Celebrating the man who made our modern dental treatments possible
Bowtied and bespectacled in a video interview, Per Ingvar Brånemark’s emphatic hand gestures underscore his every word: “No one should die with their teeth in a glass of water.” The statement encapsulates the passion and life’s work of the man praised as the father of modern implant dentistry.Early in the course of his long and fruitful career, the Swedish researcher most notably discovered the concept of osseointegration. Osseointegration is a biological process in which a titanium dental implant and the bone around it actually fuse together. The word comes from the Greek word, osteon, for bone, and the Latin word, integrare, to make whole. In practice, osseointegration makes it possible to permanently replace your teeth, whether with a single crown or a full arch, and Brånemark discovered it more than 50 years ago.The discovery of osseointegration was groundbreaking and industry-defining. Thus the name Brånemark is quite fitting for the doctor. It loosely translates from Swedish to mean, “You break the ground.”
When young Brånemark began observing rabbits in the 1950s he had no intention of studying either titanium or dentistry. He was instead interested in the anatomy of blood flow. In one study, Titanium-encased ocular devices were inserted into the rabbits’ legs, yet when researchers tried to remove the devices they found that the titanium had bonded to the bone. Further blood-related studies with titanium instruments yielded similar outcomes, and Brånemark pivoted his research to focus on titanium’s impact on the body.As more research revealed that titanium bonded to human bone consistently and for the long term, Brånemark named the phenomenon osseointegration. He started applying the concept to dentistry, intending to help the significant portion of the population that was missing teeth.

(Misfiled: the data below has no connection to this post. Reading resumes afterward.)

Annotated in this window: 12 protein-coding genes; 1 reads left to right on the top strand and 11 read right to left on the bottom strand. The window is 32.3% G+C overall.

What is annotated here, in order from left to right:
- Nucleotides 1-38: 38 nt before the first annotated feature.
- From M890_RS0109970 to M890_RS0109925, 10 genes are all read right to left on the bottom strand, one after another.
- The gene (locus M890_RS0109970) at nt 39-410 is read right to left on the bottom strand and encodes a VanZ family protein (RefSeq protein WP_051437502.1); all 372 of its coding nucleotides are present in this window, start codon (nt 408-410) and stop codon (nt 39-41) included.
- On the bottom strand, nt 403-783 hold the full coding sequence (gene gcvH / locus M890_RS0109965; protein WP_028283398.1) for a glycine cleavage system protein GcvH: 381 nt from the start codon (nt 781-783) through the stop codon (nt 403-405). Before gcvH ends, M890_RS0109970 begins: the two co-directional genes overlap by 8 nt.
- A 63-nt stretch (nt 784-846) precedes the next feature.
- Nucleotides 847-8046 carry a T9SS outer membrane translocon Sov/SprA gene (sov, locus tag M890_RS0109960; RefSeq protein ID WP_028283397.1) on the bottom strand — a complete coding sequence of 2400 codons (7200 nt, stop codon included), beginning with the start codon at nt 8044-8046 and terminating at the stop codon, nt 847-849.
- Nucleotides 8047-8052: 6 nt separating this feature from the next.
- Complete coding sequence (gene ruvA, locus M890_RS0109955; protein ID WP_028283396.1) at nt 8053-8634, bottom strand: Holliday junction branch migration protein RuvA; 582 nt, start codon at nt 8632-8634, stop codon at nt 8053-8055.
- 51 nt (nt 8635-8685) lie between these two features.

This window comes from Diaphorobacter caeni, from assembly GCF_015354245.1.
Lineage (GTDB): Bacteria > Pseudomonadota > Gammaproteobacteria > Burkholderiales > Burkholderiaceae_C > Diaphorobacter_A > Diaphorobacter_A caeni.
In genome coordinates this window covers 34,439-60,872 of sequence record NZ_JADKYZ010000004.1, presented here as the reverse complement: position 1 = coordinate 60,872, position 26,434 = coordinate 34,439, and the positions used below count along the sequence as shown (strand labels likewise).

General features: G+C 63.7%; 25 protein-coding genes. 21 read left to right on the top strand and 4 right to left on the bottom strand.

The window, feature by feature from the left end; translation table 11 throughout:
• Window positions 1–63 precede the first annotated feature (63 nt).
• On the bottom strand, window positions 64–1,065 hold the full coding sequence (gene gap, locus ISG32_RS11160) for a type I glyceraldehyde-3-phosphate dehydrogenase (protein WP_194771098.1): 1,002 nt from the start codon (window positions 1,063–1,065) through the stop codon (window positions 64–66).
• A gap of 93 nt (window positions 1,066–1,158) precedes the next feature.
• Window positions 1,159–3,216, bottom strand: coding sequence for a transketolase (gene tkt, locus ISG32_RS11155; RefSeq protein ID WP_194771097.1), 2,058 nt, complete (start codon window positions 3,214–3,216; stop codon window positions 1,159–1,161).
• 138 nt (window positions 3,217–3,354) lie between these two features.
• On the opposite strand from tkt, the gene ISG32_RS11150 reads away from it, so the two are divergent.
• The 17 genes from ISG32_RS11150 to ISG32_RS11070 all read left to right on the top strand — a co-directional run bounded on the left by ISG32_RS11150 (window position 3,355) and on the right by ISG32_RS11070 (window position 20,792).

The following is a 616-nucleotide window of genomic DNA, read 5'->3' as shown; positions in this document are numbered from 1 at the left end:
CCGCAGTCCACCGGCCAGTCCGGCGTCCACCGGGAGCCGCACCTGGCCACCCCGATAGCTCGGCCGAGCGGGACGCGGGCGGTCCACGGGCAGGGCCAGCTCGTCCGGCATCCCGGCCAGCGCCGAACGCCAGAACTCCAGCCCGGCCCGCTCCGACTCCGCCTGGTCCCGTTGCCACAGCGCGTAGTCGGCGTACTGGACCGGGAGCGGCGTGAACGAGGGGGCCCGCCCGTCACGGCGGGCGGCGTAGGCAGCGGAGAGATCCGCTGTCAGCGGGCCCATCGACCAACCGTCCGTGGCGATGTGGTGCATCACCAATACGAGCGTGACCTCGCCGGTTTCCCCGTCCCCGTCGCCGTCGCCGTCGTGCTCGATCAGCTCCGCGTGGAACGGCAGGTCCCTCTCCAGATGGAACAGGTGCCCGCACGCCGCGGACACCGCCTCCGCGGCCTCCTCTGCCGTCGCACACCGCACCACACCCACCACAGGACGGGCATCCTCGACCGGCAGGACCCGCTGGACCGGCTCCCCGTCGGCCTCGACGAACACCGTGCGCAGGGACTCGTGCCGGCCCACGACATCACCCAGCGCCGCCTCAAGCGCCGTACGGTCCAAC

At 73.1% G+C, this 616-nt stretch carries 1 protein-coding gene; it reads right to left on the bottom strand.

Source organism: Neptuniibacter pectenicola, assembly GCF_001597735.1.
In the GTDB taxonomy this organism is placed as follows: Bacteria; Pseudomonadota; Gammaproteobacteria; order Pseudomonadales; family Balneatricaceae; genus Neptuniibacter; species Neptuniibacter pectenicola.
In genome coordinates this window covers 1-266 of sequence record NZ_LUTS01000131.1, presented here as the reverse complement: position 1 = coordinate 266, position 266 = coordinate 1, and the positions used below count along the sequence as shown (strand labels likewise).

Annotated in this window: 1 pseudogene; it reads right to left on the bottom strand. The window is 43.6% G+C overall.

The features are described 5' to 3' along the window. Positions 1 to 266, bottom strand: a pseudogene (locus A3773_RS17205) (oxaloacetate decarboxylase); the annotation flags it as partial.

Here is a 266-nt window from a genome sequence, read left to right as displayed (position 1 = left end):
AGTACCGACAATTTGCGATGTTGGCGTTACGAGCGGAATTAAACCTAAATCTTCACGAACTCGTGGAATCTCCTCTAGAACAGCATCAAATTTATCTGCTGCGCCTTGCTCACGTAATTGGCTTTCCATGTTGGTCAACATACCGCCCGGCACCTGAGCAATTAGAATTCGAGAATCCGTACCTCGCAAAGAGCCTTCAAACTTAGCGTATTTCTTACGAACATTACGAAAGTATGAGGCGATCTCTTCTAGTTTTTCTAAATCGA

Advances in Implant Dentistry
In 1965, Brånemark treated the first patient to ever receive titanium dental implants, a Swedish man named Gösta Larsson. The restoration was a success. The titanium implants lasted more than 40 years—until the end of Larsson’s life. Before this, dental implants were considered risky and even dangerous. Now, single crown titanium dental implants and implant bridges are commonplace.Brånemark’s advances in implant dentistry eventually led to the All-on-4 treatment system, which Paulo Maló performed successfully for the first time in 1998. All-on-4 is a graftless approach to a full arch, fixed dental prosthesis that is characterized by the use of 4 angled dental implants and one-stage, immediate loading. Put simply, “all” of a restorative bridge can be mounted “on 4” dental implants, inspiring the name of the concept. Such a treatment would have been impossible without an understanding of osseointegration.Brånemark continued to apply the concept of osseointegration to fields of health and wellness outside of dentistry. Bone-anchored titanium hearing aids, for example, have helped many people hear by conducting sound through their skull bones, and osseointegrated prosthetics have given amputees and trauma patients new limbs and body parts fix to titanium implants bonded to their bones.
Brånemark’s legacy at Western Pennsylvania Oral and Maxillofacial Surgery
Brånemark passed away in December, 2014, but not before enabling millions of smiles to be restored. Here at Dr. Krakora’s office, we echo Brånemark’s sentiment that no one should die with their teeth in a glass of water. We work every day to advance his legacy. Osseointegration enables many of the procedures we offer, including All-on-4 and other dental implant treatments, so our patients have experienced osseointegration at work first hand.Watch the videos below to see patients Dani and Frank talk about their dental implant and All-on-4 procedures with Dr. Krakora. Featured Image Source